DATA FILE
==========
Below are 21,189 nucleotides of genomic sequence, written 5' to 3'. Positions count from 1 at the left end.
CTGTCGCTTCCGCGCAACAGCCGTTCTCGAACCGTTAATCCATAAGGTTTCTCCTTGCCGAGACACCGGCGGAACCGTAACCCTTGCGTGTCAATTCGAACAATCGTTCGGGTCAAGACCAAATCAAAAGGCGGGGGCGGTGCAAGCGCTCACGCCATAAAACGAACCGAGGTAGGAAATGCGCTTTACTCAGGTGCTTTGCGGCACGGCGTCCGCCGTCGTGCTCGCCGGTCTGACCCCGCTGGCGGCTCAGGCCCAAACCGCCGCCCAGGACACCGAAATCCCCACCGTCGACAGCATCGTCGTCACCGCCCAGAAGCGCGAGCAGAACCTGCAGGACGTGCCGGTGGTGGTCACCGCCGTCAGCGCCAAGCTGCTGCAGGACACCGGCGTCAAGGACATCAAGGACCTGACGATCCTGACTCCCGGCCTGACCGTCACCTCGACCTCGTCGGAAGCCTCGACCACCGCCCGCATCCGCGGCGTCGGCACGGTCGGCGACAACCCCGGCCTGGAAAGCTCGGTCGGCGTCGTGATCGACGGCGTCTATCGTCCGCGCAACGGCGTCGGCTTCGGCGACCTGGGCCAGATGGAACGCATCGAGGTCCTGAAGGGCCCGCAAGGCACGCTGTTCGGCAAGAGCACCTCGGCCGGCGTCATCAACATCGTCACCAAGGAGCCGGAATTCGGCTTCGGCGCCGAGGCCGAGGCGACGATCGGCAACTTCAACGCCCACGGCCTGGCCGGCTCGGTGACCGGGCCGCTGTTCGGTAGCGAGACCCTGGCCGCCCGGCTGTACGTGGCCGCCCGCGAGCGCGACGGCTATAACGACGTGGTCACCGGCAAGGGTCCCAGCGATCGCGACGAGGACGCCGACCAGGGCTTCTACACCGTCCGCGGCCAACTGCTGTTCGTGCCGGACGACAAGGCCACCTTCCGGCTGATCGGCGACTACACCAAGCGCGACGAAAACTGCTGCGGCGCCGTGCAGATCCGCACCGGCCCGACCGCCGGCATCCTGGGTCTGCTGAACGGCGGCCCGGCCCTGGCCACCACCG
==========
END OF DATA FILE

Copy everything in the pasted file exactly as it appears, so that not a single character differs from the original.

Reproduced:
Below are 21,189 nucleotides of genomic sequence, written 5' to 3'. Positions count from 1 at the left end.
CTGTCGCTTCCGCGCAACAGCCGTTCTCGAACCGTTAATCCATAAGGTTTCTCCTTGCCGAGACACCGGCGGAACCGTAACCCTTGCGTGTCAATTCGAACAATCGTTCGGGTCAAGACCAAATCAAAAGGCGGGGGCGGTGCAAGCGCTCACGCCATAAAACGAACCGAGGTAGGAAATGCGCTTTACTCAGGTGCTTTGCGGCACGGCGTCCGCCGTCGTGCTCGCCGGTCTGACCCCGCTGGCGGCTCAGGCCCAAACCGCCGCCCAGGACACCGAAATCCCCACCGTCGACAGCATCGTCGTCACCGCCCAGAAGCGCGAGCAGAACCTGCAGGACGTGCCGGTGGTGGTCACCGCCGTCAGCGCCAAGCTGCTGCAGGACACCGGCGTCAAGGACATCAAGGACCTGACGATCCTGACTCCCGGCCTGACCGTCACCTCGACCTCGTCGGAAGCCTCGACCACCGCCCGCATCCGCGGCGTCGGCACGGTCGGCGACAACCCCGGCCTGGAAAGCTCGGTCGGCGTCGTGATCGACGGCGTCTATCGTCCGCGCAACGGCGTCGGCTTCGGCGACCTGGGCCAGATGGAACGCATCGAGGTCCTGAAGGGCCCGCAAGGCACGCTGTTCGGCAAGAGCACCTCGGCCGGCGTCATCAACATCGTCACCAAGGAGCCGGAATTCGGCTTCGGCGCCGAGGCCGAGGCGACGATCGGCAACTTCAACGCCCACGGCCTGGCCGGCTCGGTGACCGGGCCGCTGTTCGGTAGCGAGACCCTGGCCGCCCGGCTGTACGTGGCCGCCCGCGAGCGCGACGGCTATAACGACGTGGTCACCGGCAAGGGTCCCAGCGATCGCGACGAGGACGCCGACCAGGGCTTCTACACCGTCCGCGGCCAACTGCTGTTCGTGCCGGACGACAAGGCCACCTTCCGGCTGATCGGCGACTACACCAAGCGCGACGAAAACTGCTGCGGCGCCGTGCAGATCCGCACCGGCCCGACCGCCGGCATCCTGGGTCTGCTGAACGGCGGCCCGGCCCTGGCCACCACCG